During the next few months of summer and early fall we will occasionally receive new Catechumens before the Divine Liturgy begins on Sunday mornings. In the Greek language, a “Catechumen” means someone who is learning to listen and to hear. Becoming a Catechumen in the Orthodox Church is like becoming engaged to be married. Based on what a person knows, they have decided this is what they really want, and they prepare for “marriage.” This time of preparation, like engagement, is different for everyone, according to their needs. It is a time of intense and rich spiritual formation. A new Catechism class will begin in September.
While the material digested in Catechism Classes is standardized according to the ancient teaching of classical Christianity in all its fullness (dogmatic theology), these classes are only one part of being a Catechumen. Catechism includes learning to pray together (every service throughout the entire Church year); It includes learning to work together (formal workdays/nights and beginning to be responsible for the financial and physical needs of others through tithing and doing things that need to be done); And also learning to play together (common meals, picnics, feasts, recreation times). The classes are actually a reflection time about all one is experiencing in these three contexts above. This is a natural process in our life together, for “We pray what we believe and we believe what we pray.”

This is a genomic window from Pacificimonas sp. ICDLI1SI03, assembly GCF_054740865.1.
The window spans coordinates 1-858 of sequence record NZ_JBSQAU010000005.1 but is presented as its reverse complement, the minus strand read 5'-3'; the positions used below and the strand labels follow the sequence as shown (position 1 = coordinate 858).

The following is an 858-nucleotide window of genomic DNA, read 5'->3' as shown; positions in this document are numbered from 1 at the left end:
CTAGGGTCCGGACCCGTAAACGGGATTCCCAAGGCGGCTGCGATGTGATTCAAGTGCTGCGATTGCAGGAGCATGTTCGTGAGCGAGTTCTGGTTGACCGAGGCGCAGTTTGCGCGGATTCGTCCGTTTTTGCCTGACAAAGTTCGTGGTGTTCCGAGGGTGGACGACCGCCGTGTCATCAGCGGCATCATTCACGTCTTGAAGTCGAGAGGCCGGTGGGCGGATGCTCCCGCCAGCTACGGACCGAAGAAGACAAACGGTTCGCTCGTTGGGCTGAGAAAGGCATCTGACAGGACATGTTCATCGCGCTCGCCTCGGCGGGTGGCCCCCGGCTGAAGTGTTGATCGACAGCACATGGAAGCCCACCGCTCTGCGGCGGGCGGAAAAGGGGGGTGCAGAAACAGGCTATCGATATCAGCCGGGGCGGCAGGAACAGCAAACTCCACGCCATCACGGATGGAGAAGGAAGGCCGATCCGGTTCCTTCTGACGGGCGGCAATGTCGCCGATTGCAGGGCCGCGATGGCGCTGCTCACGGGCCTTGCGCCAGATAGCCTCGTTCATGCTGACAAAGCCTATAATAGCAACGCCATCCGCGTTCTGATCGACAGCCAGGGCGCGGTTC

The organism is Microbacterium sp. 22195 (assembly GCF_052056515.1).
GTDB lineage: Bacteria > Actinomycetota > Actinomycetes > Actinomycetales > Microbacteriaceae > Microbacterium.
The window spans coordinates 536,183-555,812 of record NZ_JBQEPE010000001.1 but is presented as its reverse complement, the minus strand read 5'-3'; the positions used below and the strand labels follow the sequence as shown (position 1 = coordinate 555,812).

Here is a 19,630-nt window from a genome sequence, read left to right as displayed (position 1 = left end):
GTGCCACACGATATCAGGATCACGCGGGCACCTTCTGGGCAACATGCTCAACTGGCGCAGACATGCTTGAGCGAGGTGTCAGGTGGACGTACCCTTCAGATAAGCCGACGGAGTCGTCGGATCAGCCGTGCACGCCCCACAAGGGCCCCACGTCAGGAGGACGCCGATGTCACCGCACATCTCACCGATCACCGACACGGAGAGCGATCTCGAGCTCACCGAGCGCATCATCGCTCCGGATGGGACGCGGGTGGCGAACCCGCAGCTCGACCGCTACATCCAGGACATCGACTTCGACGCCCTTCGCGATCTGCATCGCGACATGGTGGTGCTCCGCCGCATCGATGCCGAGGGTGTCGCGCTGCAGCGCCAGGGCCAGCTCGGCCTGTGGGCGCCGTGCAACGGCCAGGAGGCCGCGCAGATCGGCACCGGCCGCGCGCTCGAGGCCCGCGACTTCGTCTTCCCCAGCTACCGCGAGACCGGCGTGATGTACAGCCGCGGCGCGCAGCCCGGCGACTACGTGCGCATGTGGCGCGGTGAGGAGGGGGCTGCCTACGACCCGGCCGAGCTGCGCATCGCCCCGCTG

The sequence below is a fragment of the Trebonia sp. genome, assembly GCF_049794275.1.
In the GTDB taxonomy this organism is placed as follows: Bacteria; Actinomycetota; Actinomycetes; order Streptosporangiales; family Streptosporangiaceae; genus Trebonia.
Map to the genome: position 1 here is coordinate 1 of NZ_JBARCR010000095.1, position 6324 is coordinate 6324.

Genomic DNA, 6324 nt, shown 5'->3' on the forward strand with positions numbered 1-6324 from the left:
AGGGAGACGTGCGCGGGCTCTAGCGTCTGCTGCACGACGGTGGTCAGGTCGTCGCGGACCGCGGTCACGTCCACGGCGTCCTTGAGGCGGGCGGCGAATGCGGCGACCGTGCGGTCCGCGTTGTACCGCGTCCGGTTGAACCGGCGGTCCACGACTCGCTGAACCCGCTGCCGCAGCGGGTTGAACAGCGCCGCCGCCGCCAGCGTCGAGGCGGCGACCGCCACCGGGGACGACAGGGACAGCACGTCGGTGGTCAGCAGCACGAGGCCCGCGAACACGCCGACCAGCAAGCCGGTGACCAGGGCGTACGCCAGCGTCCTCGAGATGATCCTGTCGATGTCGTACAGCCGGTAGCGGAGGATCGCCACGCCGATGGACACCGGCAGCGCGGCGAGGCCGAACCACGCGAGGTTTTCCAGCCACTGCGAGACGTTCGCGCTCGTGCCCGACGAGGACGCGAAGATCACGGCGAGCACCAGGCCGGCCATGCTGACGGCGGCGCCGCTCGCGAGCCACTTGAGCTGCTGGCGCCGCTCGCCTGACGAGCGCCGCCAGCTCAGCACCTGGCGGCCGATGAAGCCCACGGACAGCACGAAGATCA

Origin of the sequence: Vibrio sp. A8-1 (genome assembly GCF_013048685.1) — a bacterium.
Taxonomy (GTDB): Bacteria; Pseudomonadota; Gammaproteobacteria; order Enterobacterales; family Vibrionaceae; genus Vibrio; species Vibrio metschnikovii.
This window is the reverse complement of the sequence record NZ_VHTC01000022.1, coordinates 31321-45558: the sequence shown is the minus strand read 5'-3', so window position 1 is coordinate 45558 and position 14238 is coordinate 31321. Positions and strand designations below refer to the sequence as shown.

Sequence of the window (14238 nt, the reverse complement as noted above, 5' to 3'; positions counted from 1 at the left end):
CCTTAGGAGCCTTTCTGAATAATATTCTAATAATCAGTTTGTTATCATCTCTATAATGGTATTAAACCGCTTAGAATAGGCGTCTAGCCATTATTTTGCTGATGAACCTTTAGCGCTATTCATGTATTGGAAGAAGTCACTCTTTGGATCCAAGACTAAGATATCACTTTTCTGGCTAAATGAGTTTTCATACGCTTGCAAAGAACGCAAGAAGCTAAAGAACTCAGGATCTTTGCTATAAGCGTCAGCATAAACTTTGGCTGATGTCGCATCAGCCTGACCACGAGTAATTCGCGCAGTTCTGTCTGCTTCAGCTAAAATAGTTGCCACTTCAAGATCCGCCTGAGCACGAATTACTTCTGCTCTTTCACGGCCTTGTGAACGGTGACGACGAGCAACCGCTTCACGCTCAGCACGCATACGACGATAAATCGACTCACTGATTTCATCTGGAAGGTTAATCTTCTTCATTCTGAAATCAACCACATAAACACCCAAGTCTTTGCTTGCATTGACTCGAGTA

If you are interested in becoming a Catechumen in this parish, make an appointment to talk with the priest. However, it is important to note that it is not our custom to rush or push our guests toward this step. Like all of the Holy Mysteries (sacraments), one becomes a Catechumen because that is who they really are in this parish. They are manifesting what is Real and True about them in relation to God and others. Therefore, we respect and value our guests and encourage them to spend at least a year experiencing the cycle of services and building relationships with others in the parish before being received as Catechumens. The best things in life should not be rushed, but each stage savored. St. Isaac of Syria said, “This life is given to us for repentance (i.e., our healing). Do not waste it in vain pursuits.” Being a guest or “seeker,” as people were called in the early centuries, is an important stage of spiritual growth and should not be rushed. In the words of Tolkien, “All who wander are not lost.” Pray for our Catechumens and Catechumens-to-be daily.